Weekly Classic Computer Trivia Question (20150112)

Johnny Billquist bqt at update.uu.se
Mon Jan 12 12:17:32 CST 2015

On 2015-01-12 18:19, Vincent Slyngstad wrote:
> From: Doug Ingraham: Monday, January 12, 2015 8:10 AM
>> What is the source of the greatest latency in the interrupt system on a
>> PDP-8.
> One answer might be "the skip chain".  Since interrupts weren't
> vectored, it was necessary to query each device in priority order to see
> if it was currently requesting interrupt service.

Ah. Good point. I forget to include this in the possible interpretations 
of interrupt latency.

> Another might be "disk I/O".  Since most operating systems' device
> drivers ran with interrupts masked, this meant that when the buffer
> filled and had to be written, significant real time (milliseconds to
> seconds, depending on the device) could be involved.  The alternative
> (interrupt driven mass storage) meant replicating significant O/S code,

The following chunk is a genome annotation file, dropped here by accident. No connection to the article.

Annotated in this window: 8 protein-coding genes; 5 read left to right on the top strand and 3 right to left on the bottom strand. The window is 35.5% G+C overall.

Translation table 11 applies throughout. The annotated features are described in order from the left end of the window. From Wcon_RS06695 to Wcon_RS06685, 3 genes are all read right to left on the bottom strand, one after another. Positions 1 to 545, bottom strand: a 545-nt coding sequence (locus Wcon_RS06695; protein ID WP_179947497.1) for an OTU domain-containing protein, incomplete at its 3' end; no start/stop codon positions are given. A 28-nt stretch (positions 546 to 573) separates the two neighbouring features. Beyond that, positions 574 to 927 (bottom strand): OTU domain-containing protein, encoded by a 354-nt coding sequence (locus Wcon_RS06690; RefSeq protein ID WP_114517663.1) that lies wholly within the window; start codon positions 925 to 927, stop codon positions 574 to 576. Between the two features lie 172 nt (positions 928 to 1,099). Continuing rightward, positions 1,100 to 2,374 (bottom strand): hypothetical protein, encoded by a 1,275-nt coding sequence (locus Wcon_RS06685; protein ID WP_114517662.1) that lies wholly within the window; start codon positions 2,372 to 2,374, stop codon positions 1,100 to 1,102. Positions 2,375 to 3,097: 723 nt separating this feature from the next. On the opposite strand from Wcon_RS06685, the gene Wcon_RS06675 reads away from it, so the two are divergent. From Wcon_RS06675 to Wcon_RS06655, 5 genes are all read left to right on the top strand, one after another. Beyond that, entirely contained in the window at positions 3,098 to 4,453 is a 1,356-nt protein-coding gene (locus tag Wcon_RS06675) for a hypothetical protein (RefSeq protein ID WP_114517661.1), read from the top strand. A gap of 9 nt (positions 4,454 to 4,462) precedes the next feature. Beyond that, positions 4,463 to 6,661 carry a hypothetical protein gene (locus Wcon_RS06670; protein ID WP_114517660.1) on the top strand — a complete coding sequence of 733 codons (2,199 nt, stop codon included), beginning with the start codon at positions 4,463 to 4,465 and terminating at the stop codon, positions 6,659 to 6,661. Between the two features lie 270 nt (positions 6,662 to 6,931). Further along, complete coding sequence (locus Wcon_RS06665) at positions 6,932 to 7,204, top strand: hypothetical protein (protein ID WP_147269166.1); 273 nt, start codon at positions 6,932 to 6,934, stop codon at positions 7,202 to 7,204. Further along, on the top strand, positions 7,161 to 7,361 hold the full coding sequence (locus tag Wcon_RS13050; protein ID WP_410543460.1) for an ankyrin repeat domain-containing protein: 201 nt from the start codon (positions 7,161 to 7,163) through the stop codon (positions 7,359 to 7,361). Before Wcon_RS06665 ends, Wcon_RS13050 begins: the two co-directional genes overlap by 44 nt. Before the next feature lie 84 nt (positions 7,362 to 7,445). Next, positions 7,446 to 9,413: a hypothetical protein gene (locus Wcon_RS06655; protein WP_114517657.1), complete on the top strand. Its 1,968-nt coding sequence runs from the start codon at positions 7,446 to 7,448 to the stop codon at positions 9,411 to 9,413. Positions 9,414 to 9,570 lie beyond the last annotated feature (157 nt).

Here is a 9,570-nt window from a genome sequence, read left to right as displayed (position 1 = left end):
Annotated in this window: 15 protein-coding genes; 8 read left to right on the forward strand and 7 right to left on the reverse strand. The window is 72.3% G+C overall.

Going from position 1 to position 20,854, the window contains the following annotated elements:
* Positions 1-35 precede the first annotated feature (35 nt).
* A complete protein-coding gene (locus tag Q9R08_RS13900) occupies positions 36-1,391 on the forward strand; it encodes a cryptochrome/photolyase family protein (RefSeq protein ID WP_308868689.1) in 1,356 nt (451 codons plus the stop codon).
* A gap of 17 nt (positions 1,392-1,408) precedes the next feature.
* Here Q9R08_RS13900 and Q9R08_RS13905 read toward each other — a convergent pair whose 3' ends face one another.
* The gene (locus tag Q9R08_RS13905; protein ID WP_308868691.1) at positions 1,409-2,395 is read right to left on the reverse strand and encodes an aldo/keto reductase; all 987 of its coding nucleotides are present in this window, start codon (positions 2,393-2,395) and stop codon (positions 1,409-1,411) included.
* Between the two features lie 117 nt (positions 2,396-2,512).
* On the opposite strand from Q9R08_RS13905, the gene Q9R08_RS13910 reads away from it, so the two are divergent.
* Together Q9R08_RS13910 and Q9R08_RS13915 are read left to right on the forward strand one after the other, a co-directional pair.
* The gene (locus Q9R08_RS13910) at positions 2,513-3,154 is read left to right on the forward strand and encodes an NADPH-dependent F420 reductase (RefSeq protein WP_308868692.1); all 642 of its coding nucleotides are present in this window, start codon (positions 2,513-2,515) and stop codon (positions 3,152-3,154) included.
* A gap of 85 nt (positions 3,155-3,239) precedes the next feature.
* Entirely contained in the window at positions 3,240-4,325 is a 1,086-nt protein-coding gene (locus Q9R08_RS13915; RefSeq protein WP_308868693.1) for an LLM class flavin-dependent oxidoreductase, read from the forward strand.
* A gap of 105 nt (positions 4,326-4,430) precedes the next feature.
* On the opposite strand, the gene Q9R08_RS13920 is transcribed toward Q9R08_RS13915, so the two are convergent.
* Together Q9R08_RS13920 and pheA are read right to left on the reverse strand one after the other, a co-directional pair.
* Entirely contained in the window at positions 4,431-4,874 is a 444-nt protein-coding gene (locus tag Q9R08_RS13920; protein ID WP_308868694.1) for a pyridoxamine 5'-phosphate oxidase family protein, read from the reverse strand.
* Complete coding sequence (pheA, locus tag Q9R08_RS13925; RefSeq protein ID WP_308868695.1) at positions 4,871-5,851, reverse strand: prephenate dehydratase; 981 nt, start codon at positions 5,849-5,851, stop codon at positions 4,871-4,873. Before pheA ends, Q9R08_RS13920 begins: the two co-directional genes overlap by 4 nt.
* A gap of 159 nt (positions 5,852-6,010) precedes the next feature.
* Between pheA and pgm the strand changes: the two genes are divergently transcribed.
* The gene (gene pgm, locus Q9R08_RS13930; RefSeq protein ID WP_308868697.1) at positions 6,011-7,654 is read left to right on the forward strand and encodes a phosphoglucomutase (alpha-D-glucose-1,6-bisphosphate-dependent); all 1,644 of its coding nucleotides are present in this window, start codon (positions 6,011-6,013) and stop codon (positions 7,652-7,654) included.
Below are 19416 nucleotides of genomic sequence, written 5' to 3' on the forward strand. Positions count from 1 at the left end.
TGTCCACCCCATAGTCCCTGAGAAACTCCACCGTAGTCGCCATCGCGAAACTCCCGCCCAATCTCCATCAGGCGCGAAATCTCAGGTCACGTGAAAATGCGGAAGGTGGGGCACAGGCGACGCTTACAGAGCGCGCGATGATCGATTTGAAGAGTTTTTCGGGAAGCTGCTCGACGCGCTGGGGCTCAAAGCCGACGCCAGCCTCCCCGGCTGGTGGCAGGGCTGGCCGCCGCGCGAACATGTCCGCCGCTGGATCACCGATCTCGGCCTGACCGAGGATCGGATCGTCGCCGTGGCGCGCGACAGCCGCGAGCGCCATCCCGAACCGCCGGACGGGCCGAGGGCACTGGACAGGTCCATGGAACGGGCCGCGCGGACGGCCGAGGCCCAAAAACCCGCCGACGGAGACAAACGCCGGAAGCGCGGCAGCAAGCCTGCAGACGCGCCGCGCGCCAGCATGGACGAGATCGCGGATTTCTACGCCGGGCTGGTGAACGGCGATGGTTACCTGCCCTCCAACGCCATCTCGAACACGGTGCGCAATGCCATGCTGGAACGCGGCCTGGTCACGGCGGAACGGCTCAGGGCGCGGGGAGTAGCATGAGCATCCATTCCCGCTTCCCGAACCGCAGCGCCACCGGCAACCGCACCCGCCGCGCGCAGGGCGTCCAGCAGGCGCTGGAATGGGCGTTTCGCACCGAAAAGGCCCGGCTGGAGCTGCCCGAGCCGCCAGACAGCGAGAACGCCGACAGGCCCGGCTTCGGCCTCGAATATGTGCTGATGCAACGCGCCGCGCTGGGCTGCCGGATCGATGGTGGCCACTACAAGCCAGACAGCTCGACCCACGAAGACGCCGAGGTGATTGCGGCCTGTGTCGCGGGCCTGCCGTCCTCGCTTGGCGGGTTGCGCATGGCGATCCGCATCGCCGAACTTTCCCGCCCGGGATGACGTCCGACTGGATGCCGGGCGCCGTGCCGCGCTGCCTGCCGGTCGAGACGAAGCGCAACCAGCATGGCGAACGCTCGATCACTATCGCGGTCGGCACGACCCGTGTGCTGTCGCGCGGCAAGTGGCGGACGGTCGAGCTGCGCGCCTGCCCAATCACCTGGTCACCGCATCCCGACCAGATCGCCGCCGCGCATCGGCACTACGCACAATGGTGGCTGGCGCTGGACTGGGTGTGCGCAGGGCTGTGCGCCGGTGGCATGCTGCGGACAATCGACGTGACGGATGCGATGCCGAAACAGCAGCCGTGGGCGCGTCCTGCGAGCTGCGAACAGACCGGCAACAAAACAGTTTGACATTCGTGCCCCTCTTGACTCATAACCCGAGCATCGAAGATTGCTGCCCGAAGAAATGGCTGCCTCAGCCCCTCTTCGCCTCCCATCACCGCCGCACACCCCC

> and meant you had to write your own drivers to change storage devices.

Uh? Disk I/O is normally DMA. It is not performed while you are in the 
device driver. The device generates an interrupt when it finishes, at 
which point you get back into the device driver. While the transfer is 
going on, you have interrupts enabled, and are running out in "user 
space" normally.

Interrupt driven mass storage was (and is) pretty uncommon, because it 
requires so much CPU. But of course, for those who do, you transfer only 
at interrupt time, so you are not bound by the disk speed anyway.

And of course, you also have things like OS/8, which runs with 
interrupts off at all times, to which the answer to the original 
question would be "OS/8". :-)


Johnny Billquist                  || "I'm on a bus
                                   ||  on a psychedelic trip
email: bqt at softjar.se             ||  Reading murder books
pdp is alive!                     ||  tryin' to stay hip" - B. Idol

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